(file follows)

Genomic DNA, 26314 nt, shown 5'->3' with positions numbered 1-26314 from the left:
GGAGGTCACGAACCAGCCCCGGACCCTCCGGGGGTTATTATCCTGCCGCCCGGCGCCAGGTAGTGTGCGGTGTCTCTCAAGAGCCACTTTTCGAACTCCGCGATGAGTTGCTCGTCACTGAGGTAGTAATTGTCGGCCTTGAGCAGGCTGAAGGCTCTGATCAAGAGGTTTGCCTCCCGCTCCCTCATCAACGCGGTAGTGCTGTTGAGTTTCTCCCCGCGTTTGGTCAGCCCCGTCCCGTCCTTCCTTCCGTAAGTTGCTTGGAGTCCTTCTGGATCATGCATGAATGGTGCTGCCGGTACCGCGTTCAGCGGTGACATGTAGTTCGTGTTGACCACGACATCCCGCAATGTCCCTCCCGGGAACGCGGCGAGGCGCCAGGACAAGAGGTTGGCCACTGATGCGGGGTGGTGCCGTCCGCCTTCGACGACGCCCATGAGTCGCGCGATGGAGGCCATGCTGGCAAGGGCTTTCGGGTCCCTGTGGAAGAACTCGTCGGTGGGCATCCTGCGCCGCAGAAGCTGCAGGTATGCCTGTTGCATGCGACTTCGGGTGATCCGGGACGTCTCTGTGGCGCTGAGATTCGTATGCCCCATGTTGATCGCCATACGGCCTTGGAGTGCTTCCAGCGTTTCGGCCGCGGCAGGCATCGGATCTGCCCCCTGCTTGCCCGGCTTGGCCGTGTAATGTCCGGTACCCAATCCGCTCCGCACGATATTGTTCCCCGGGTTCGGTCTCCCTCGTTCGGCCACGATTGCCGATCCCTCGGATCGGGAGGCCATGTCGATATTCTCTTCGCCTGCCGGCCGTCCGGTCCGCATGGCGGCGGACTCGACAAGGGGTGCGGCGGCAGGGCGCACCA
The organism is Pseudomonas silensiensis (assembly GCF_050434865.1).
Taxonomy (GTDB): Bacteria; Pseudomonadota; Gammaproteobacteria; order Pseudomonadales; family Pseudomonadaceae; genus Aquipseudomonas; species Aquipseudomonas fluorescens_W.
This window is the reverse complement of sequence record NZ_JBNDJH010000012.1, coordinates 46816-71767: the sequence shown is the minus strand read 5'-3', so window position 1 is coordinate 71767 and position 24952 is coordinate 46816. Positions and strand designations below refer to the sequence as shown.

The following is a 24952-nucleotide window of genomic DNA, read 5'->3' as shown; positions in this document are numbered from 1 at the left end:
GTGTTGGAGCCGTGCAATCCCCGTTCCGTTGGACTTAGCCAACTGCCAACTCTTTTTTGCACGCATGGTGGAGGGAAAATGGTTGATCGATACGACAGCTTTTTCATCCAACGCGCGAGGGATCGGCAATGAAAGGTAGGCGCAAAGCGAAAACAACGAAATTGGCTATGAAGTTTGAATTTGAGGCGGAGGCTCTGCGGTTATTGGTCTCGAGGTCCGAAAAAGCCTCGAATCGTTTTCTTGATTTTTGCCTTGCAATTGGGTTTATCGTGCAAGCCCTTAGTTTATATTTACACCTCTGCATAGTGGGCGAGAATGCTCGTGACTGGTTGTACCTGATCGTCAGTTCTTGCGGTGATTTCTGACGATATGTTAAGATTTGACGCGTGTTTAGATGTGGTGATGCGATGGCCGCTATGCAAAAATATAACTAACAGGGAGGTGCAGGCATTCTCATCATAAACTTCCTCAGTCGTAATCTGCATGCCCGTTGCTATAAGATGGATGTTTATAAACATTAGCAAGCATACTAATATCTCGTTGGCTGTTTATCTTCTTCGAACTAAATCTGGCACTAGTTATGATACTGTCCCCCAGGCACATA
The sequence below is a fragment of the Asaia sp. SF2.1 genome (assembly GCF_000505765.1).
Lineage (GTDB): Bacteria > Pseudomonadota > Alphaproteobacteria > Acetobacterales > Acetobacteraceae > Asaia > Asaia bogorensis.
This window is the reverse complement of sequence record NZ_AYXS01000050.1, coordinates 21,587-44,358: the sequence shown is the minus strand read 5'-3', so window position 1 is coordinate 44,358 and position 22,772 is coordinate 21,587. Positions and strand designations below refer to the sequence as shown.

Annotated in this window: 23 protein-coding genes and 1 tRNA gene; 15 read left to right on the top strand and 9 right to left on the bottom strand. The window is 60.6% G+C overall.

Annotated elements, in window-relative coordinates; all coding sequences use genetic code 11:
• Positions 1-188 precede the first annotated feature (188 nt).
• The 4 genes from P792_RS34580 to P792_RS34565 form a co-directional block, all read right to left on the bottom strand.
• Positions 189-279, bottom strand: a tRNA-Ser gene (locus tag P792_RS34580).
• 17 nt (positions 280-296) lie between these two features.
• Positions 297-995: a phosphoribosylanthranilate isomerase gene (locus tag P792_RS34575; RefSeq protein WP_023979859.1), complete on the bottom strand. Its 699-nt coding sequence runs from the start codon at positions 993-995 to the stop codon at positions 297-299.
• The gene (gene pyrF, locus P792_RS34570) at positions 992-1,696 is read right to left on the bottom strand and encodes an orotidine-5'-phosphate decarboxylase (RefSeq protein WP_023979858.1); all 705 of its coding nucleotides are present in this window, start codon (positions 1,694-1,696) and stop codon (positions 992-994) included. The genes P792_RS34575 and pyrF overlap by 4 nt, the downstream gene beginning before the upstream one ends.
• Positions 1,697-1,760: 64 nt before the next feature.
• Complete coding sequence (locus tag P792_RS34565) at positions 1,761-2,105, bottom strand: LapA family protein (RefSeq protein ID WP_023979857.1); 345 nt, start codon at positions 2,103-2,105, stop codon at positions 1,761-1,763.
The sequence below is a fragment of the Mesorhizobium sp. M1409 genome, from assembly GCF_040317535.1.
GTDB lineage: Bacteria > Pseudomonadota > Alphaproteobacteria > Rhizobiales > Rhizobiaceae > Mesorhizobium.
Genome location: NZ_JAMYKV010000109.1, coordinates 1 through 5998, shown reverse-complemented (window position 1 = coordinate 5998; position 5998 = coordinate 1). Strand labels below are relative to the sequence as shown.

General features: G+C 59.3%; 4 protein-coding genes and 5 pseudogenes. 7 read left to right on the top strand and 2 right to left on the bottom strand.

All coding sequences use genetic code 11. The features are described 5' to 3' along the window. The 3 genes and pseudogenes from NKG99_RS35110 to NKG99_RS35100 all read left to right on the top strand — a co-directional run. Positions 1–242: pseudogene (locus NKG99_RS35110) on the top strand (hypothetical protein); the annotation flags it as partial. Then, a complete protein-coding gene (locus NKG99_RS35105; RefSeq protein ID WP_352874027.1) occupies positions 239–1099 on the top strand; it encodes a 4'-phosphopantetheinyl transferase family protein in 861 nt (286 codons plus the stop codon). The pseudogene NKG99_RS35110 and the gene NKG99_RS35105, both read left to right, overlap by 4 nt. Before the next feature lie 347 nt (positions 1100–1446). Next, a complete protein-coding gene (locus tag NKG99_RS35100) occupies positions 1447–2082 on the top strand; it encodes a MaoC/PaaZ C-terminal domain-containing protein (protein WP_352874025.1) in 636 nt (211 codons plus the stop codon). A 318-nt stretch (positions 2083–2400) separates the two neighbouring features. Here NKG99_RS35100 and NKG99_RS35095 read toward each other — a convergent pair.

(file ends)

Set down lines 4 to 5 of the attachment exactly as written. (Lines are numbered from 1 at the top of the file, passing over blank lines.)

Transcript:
Taxonomy (GTDB): Bacteria; Pseudomonadota; Gammaproteobacteria; order Pseudomonadales; family Pseudomonadaceae; genus Aquipseudomonas; species Aquipseudomonas fluorescens_W.
This window is the reverse complement of sequence record NZ_JBNDJH010000012.1, coordinates 46816-71767: the sequence shown is the minus strand read 5'-3', so window position 1 is coordinate 71767 and position 24952 is coordinate 46816. Positions and strand designations below refer to the sequence as shown.